That’s not to say that she doesn’t know that what she’s got going - as a person & a dancer - is extraordinary. She & I both share the opinion that one key factor in the video’s success was its voiceover portion, in which Akira talks about her path as full-figured dancer. She makes herself accessible to us, and knowing her backstory, it’s a pleasure to root her on.


Thinking wishfully, I see a lot of overlap between Pretty Big & The Keep Collection, between Akira & me, and between our respective dreams. We both adopt an attitude of: what? Why would I have to compromise? Why I can’t I be my whole self? Who says this body can’t dance hip hop? Who says that consumers don’t like clothes served with a side of stories? Who says that earnestness & art can’t replace advertisements?


Pretty Big is composed of 8 semi-professional female dancers. All of these women have day jobs. Some are teachers, some are bartenders; what’s consistent is their dedication to Pretty Big. They meet three times a week, 3 hours a go, no exceptions. It’s run like a company, and as Akira says, it’s “not an afternoon activity.” (Casual dancers don’t end up on Harry Connick Junior’s new daytime talk show.) The other uniting factor is that each dancer in Pretty Big has a body that is “too big” by many dance standards.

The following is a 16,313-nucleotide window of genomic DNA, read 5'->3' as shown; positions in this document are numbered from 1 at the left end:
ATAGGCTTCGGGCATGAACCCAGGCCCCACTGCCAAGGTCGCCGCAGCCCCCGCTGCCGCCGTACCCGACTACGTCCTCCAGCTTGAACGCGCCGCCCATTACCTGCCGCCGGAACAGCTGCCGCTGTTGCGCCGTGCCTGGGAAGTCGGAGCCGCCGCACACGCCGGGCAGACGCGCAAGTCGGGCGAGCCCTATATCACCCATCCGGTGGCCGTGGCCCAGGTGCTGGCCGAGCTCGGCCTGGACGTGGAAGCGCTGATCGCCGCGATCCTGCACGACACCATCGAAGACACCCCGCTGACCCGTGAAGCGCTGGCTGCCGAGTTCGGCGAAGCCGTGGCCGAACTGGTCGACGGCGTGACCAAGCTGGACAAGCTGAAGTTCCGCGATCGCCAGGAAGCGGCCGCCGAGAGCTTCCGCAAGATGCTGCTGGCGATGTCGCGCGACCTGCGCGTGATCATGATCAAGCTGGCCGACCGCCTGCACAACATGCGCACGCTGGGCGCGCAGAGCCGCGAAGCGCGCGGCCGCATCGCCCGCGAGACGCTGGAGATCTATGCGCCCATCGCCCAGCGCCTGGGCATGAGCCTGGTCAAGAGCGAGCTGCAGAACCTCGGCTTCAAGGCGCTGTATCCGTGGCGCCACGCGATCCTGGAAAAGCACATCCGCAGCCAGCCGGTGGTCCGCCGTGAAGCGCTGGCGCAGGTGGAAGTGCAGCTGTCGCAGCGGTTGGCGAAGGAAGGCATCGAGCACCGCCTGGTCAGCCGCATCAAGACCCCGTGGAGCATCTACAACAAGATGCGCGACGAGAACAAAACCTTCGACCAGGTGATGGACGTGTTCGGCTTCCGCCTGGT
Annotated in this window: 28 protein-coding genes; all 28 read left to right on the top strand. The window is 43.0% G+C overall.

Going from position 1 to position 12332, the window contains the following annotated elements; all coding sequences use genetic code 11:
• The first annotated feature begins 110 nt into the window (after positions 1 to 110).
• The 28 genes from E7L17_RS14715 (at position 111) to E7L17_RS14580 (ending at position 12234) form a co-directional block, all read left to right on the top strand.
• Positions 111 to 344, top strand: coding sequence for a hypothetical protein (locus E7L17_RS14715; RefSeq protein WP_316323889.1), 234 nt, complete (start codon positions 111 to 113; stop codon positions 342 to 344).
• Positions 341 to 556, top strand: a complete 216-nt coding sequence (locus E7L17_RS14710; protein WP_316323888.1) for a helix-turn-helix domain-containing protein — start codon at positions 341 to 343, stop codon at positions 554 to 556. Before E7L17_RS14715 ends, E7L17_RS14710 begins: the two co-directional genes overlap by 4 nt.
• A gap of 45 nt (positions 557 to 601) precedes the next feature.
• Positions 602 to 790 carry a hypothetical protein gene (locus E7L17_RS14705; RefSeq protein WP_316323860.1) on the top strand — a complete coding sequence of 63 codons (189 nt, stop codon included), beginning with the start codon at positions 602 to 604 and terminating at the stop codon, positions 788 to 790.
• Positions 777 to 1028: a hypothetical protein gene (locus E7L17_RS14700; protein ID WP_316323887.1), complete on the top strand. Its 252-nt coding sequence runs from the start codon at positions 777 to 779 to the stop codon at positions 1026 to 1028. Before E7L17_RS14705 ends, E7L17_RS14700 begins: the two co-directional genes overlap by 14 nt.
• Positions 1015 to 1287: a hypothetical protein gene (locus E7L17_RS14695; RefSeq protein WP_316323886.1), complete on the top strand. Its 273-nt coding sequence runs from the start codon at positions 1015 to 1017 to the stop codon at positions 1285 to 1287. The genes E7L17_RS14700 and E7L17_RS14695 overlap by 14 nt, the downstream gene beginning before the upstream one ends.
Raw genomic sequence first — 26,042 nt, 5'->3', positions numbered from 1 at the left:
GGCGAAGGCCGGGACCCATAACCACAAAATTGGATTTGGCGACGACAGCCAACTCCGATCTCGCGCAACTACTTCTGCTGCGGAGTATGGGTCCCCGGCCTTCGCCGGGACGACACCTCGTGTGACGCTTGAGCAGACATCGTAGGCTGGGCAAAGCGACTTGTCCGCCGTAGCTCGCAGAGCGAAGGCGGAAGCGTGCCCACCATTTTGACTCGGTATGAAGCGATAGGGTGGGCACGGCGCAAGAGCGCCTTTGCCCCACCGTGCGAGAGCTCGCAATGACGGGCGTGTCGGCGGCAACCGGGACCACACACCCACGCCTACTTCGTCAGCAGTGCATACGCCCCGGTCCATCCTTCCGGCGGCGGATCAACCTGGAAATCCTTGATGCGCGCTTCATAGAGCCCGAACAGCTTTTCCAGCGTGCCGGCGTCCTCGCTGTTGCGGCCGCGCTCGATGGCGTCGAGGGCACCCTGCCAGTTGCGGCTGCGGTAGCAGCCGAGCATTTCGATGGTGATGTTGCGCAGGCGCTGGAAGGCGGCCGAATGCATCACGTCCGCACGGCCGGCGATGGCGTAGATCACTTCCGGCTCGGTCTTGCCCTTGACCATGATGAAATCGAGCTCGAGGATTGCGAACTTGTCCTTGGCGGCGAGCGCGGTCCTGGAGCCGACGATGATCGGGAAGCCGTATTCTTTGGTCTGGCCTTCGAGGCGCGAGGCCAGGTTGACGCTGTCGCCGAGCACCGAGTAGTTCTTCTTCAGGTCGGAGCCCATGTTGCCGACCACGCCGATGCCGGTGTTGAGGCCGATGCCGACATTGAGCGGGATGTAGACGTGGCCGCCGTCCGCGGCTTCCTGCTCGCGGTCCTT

Though I’m thrilled that it’s getting attention, some portion of the interest in Pretty Big is due to the pervasive conception that there’s something radical about big women dancing. Most of the headlines about the group mention something about destroying dance stereotypes. It matters that these stereotypes be challenged, especially to big women who want to dance, and it’s crucial that big bodies are normalized in the media. For that to happen, the women of Pretty Big need to keep dancing; I need to write about them, and I need to be clear about why I’m paying attention. This brings me back to my longwinded intro. To me, the “butterfly-factor” is not that big women can dance or have found success in doing so; rather, it’s the dancing itself, and it’s Akira’s fortitude. Not the fact that Akira has shown resilience, but her resilience itself.